BY JULIE TROCCHIO, RN, MS
Ms. Trocchio is senior director, community benefit and continuing care, Catholic Health Association, Washington, DC.
Catholic health care facilities can be viewed as the original community benefit organizations. When the early sisters left Europe, sailed to America, and crossed the country to establish our early hospitals, nursing homes, and places of refuge and hope, they started an American tradition of community service. When early church leaders pulled together the financial and human resources required to respond to the health and human service needs of our country's emerging communities, they embodied the spirit of philanthropy and voluntarism that has characterized the American experience.
Responsiveness to community needs has been a hallmark of Catholic health care for nearly three centuries. It is no surprise, then, that the Catholic health care ministry has spearheaded advances in health care community benefits.
In the late 1980s, the community benefit tradition of Catholic and other not-for-profit health care organizations was challenged on many fronts. Congress held hearings on the growth of unrelated business then being conducted by the nonprofit sector. Members of Congress asked if nonprofit health care still deserved tax exemption, and a Harvard Business Review article claimed nonprofit hospitals were no more charitable than for-profits.1
While these challenges to our charitable nature were of concern to leaders in Catholic health care, another factor was even more worrisome: the advent of Medicare's prospective payment system (PPS), designed to stem the growth of federal health care spending. If hospitals were no longer to be paid the cost of providing services, they would have to find ways to be more efficient. Some feared that, in the name of efficiency, valuable community benefit programs could be in jeopardy as hospitals tried to adjust to financial pressures.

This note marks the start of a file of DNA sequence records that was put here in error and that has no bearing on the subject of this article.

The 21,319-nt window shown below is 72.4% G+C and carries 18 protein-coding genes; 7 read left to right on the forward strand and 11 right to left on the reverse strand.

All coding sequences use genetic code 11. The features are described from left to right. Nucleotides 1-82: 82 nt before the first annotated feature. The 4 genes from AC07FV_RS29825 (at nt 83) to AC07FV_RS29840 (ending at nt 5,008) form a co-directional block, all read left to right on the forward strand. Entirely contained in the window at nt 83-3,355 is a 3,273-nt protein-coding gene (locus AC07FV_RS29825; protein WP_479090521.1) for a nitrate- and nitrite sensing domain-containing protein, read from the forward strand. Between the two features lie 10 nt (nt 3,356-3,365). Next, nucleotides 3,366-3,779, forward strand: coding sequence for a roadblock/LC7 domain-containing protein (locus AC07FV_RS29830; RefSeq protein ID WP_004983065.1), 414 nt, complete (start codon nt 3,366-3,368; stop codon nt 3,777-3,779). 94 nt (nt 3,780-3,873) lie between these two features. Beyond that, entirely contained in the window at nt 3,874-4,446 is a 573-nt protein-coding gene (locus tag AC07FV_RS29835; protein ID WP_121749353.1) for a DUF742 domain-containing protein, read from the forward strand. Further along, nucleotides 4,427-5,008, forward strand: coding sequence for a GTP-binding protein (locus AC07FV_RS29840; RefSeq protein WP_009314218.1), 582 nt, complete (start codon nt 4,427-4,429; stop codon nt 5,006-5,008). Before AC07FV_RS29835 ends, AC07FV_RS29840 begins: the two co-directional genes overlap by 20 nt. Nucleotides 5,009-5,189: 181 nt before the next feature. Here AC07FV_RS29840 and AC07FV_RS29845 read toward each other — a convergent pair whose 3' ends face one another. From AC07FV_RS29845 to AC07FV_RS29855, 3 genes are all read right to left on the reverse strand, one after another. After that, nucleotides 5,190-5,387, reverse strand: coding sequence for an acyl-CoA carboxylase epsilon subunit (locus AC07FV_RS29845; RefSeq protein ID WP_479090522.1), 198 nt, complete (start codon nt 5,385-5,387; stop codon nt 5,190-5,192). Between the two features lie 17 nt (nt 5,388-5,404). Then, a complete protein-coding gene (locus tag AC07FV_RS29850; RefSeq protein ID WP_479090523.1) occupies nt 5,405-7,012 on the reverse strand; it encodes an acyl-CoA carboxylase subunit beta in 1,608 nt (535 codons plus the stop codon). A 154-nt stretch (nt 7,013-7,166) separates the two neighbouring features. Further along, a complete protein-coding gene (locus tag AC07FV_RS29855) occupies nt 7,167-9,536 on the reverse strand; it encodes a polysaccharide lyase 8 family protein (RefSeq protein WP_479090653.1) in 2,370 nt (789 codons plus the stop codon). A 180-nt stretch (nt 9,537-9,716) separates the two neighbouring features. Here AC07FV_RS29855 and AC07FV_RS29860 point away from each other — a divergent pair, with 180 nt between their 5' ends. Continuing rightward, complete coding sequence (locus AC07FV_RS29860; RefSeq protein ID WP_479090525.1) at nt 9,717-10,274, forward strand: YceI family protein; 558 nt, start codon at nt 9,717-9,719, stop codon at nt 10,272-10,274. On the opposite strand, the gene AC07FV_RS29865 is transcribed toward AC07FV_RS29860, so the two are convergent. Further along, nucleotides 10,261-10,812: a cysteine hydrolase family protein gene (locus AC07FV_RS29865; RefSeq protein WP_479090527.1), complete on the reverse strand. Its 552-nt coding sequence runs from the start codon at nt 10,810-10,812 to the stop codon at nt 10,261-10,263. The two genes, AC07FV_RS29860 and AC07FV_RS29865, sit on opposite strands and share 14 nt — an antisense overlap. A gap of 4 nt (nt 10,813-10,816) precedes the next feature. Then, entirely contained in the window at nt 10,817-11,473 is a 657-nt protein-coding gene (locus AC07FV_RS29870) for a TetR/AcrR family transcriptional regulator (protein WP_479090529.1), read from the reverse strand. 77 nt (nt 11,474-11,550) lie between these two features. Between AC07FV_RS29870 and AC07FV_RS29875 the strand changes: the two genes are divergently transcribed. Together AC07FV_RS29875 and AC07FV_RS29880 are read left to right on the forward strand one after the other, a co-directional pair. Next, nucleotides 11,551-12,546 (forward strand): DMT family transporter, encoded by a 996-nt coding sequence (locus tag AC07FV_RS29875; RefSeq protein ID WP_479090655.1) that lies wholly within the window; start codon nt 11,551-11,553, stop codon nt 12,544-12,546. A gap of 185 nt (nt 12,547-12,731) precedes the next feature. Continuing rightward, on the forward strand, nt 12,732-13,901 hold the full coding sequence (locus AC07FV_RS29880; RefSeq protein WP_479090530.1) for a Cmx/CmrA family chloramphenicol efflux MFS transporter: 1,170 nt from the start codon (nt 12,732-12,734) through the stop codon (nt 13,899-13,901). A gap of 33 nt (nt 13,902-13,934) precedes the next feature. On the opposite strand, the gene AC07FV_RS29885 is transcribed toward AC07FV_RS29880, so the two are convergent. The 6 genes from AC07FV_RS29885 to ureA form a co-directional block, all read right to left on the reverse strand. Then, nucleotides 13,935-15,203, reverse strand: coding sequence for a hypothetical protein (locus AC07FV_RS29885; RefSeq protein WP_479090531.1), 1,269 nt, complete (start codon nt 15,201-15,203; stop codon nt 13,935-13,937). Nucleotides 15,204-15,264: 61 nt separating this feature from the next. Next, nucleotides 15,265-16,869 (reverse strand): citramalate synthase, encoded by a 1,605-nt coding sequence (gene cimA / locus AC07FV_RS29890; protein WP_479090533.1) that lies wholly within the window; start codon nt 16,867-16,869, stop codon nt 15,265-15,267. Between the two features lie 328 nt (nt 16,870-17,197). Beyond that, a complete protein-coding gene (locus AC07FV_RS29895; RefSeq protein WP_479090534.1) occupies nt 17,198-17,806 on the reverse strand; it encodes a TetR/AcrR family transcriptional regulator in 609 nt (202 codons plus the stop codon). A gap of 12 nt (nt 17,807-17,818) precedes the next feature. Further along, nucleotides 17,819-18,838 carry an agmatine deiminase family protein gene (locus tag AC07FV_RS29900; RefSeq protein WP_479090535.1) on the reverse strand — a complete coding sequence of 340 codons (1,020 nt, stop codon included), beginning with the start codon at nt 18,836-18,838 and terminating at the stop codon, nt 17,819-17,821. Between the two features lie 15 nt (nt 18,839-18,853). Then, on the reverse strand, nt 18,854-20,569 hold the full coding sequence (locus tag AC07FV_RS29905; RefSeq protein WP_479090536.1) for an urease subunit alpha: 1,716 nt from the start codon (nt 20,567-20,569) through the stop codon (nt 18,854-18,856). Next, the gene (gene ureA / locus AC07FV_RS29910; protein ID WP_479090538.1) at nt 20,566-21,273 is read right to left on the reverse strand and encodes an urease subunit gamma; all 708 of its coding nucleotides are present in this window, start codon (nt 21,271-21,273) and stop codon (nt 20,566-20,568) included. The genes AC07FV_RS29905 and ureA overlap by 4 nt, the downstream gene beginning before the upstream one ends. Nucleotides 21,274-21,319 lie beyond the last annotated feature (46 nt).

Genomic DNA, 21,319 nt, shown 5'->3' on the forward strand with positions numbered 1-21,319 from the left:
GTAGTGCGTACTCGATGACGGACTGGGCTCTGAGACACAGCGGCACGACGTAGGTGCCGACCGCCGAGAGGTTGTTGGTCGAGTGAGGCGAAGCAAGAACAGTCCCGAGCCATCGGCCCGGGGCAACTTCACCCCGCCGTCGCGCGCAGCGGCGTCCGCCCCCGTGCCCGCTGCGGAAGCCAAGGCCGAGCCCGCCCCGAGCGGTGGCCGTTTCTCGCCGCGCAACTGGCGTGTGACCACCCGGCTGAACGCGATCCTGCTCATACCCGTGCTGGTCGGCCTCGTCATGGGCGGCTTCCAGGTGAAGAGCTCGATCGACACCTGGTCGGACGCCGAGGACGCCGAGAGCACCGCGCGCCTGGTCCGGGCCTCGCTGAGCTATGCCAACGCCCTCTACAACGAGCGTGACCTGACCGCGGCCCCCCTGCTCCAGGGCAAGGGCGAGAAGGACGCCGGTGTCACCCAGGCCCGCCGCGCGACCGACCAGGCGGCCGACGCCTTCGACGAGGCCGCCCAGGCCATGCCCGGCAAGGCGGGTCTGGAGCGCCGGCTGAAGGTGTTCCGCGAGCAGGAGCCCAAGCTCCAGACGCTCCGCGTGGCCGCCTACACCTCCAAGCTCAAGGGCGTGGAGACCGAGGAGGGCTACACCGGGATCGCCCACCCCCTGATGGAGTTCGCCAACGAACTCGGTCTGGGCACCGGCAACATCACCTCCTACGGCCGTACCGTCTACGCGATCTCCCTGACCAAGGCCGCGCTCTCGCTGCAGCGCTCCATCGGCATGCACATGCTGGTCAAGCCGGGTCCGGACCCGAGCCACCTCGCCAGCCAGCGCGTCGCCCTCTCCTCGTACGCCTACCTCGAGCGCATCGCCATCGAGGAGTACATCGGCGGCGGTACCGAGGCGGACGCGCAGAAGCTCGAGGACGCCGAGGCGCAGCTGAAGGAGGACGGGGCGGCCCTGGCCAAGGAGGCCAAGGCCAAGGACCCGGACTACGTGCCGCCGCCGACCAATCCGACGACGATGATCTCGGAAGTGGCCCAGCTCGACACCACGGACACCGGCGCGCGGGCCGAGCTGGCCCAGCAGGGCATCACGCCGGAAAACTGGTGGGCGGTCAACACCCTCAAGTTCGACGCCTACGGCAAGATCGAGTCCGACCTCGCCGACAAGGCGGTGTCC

To address that concern, the CHA Board of Trustees decided that Catholic health care organizations needed tools to help them plan and budget prospectively for community benefit and to tell their community benefit story to policymakers and others.
To lay the groundwork, CHA in 1987 conducted a survey of members about their community benefits. The result was eye-opening: There was considerable discrepancy between what was, and was not, counted as "community benefit." Throughout the ministry a wide range of services were being provided that responded to the needs of persons living in poverty and to other community health needs. Although these services did not involve substantial financial outlays â€” they were relatively small in comparison to charity care, which was the most prominent community benefit provided â€” they represented genuine responsiveness to community need in the best tradition of Catholic health care. Community benefit, it was concluded, was much more than charity care.
The next step was to identify categories of community benefit and to uncover the policies and practices that were yielding successful community benefit programs. Catholic systems and facilities shared how they tracked community benefits and provided examples of their community need assessments; policies for working with staff physicians; ways of tracking needs, services and results; and other strategies for their community benefit programs. These policies and practices formed the basis of a groundbreaking document, the Social Accountability Budget: A Process for Planning and Reporting Community Service in a Time of Fiscal Constraint.2